My latest tinfoil hat theory

Since I usually write about my experiences in game, and since these days most of those experiences consist of garrison chores, out of boredom (or maybe the haze induced by my allergy meds) I decided to indulge my inner conspiracy theorist today. And anyway, since Blizz refuses to communicate with us in any meaningful way, wacko theories are about all we have to go on as explanations for most of their actions lately.

So here’s my latest tinfoil hat theory. It is about the WoW token and the secret Blizz machinations that they so blithely attribute to “supply and demand.” Mmmmmhmmm.

Take a look at the token’s value on each of the three regions it sells on. If you convert all the real money values into dollars, what you see is that North Americans buy tokens for $20, Europeans for $22, and Chinese for $5 (exchange rates at time of this writing, rounded off to nearest dollar). The Chinese model is not a subscription, rather a time card arrangement that allows — I think — 2700 minutes of game play, and the minutes last until they are used up, whether that is in one week or 6 months. At any rate, the amount and/or method of game play is irrelevant to my theory.

What we will look at is Blizz’s role as a gold seller. That is, how much gold will your dollars buy you? One glance at the regional graphs shows you there are vast differences. For example, just now the real world dollars spent on a token will buy North Americans 26,000 gold, Europeans 42,00 gold, and Chinese 66,000 gold. This works out to the rate of one dollar buying North Americans 1300 gold, Europeans 1900 gold, and Chinese 13,200 gold.

(On the flip side, of course, if you are buying game time with gold, it costs NA and Euro players much less than it does Chinese players. Coincidence? I think not!)

Well, you might say, that is because the Chinese demand for game time paid with in-game gold is far higher than in NA. And after all, Blizz has explained that they will set the rate based on supply and demand. I will counter with the observation that — absent any hard data from Blizz, what a surprise — one good way to gauge relative levels of supply and demand is by the wait time to sell a token. If Chinese demand for them is so vastly higher — on the order of a magnitude of 10 — than in NA or Europe, then they should sell roughly 10 times faster. Certainly the sell times for Chinese tokens should always be 30 minutes or less if the demand is so great relative to supply.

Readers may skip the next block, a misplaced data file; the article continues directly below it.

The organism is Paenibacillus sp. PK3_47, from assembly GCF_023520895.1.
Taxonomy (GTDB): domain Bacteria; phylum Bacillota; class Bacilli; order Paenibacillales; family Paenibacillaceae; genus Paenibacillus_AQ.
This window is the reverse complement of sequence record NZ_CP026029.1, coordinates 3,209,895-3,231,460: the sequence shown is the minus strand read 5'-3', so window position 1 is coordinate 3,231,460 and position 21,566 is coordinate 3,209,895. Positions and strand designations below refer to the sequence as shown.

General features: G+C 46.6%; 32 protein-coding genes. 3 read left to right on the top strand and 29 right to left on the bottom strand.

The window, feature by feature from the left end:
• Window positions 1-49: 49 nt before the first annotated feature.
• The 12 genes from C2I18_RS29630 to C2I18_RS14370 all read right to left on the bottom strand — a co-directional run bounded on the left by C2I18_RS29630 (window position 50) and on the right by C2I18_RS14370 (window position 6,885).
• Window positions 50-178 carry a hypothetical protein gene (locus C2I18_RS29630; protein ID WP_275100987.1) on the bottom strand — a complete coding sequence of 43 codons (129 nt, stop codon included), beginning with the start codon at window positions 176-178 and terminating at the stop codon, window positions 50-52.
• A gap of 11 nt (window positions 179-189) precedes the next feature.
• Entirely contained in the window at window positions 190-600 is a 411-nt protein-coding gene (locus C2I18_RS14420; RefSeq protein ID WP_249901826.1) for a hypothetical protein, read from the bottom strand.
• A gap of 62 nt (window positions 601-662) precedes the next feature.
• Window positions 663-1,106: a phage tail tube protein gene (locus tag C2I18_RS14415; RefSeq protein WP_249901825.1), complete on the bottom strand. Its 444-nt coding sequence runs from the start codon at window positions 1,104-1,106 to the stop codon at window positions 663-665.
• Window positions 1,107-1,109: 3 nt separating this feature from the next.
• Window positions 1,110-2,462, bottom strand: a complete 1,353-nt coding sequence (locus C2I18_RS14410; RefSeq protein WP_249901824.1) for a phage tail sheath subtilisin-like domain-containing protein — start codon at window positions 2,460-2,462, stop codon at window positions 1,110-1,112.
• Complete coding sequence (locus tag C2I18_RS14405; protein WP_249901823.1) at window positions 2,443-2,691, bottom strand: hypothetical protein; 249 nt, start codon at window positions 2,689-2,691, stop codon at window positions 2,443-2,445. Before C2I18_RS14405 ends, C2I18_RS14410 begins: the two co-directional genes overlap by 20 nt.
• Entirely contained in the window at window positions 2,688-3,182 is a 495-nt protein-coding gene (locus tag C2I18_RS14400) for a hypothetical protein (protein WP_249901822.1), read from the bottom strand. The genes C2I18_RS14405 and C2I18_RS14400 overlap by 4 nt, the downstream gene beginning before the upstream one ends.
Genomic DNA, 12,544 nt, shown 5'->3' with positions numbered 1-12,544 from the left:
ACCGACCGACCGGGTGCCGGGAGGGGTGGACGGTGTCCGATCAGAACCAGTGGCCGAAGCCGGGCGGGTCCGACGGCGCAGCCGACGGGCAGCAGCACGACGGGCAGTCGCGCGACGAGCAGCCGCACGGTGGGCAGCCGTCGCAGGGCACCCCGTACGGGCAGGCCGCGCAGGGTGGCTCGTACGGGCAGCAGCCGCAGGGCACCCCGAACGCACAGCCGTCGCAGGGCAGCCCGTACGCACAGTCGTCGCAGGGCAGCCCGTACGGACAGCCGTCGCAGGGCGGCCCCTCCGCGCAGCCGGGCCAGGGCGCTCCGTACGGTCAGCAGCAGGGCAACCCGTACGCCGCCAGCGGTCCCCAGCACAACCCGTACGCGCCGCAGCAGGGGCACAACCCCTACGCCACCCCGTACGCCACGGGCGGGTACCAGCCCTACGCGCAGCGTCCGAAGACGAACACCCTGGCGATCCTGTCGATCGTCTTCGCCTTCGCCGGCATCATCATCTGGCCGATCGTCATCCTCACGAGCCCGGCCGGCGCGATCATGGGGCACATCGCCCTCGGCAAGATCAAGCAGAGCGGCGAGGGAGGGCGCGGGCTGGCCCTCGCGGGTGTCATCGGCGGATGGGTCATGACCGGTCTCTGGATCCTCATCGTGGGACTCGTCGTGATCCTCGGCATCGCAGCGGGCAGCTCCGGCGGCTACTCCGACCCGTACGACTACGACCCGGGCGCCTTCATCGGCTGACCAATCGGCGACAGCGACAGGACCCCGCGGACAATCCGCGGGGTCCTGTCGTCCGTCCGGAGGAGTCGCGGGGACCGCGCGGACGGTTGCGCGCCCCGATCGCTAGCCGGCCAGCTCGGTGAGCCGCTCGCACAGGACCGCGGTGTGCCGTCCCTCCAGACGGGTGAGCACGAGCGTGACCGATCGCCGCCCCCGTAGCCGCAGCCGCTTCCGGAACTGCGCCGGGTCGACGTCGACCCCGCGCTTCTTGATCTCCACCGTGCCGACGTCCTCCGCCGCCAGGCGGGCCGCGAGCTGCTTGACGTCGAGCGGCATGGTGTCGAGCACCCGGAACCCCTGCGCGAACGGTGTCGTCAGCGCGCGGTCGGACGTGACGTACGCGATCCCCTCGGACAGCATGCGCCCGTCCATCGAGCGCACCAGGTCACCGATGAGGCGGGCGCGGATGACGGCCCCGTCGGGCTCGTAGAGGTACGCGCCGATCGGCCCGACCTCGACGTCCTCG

But no, what we see most often in the graphs is that the Chinese sell times are usually in line with the NA and European sell times.

If you have read any of the admittedly sparse studies on WoW gold (here’s one example), you know that since many gold farmers are Chinese, there is likely a huge amount of player gold sitting in that region. I suspect most of it is legitimate, too, as basically gold farmers are the sweatshop workers for gold sellers, making gold in game us what they do for a living. Even those who do not use illegal hacks or bots have learned how to grind out gold in the most efficient way.

The point is, there is almost certainly much, much more player gold sitting in China than in NA or Europe.

Similarly, although I do not have any scholarly sources to back this up, there is anecdotal support for the claim that European players average more gold than do NA players.

Now to the theory: Blizz pegs the cost of in-game tokens to an estimate of total player gold within the region. Supply and demand may be a factor, but if so it is a very minor one, affecting the token price (and thus the price of gold for the initial buyer) only within already-established upper and lower limits. That is, Blizz first establishes maximum and minimum allowable auction house prices for tokens for each region, then allows some fluctuations within those established limits, that it attributes to supply and demand forces. I suspect, for example, no matter how much demand there ever is for tokens in NA auction houses, they will never go above 35,000 gold. My wild-ass guess is that Blizz has established the NA token prices to be within 15k-35k. And they have established similar bounds for Europe and China, based on their estimate of how much player gold exists in those regions.

Any articles I have seen about player gold reserves — and there have been very few especially lately —  do not break anything down by region. Also, most of them rely on self-reporting by players who voluntarily respond to surveys. I have serious doubts about the validity of any survey thus conducted, especially if players are asked something like “What is the size of your gold stash?” No chance of exaggeration there, right? But what that means is that only Blizz has any idea what the amount of player gold is by region. We will likely never know.

And for that reason — complete ignorance of the facts — I stand by my conspiracy theory, indeed will defend it to the death, because that’s the tradition in these kinds of theories and who am I to change tradition?

OK, that’s it for today. If I have introduced a little more paranoia and wackiness into the world, then my work here is done.

 

About Fiannor
I have a day job but escape by playing WoW. I love playing a hunter, and my Lake Wobegonian goal is to become "above average" at it.

One Response to My latest tinfoil hat theory

  1. Pingback: Of grammar and tinfoil hats | Misdirections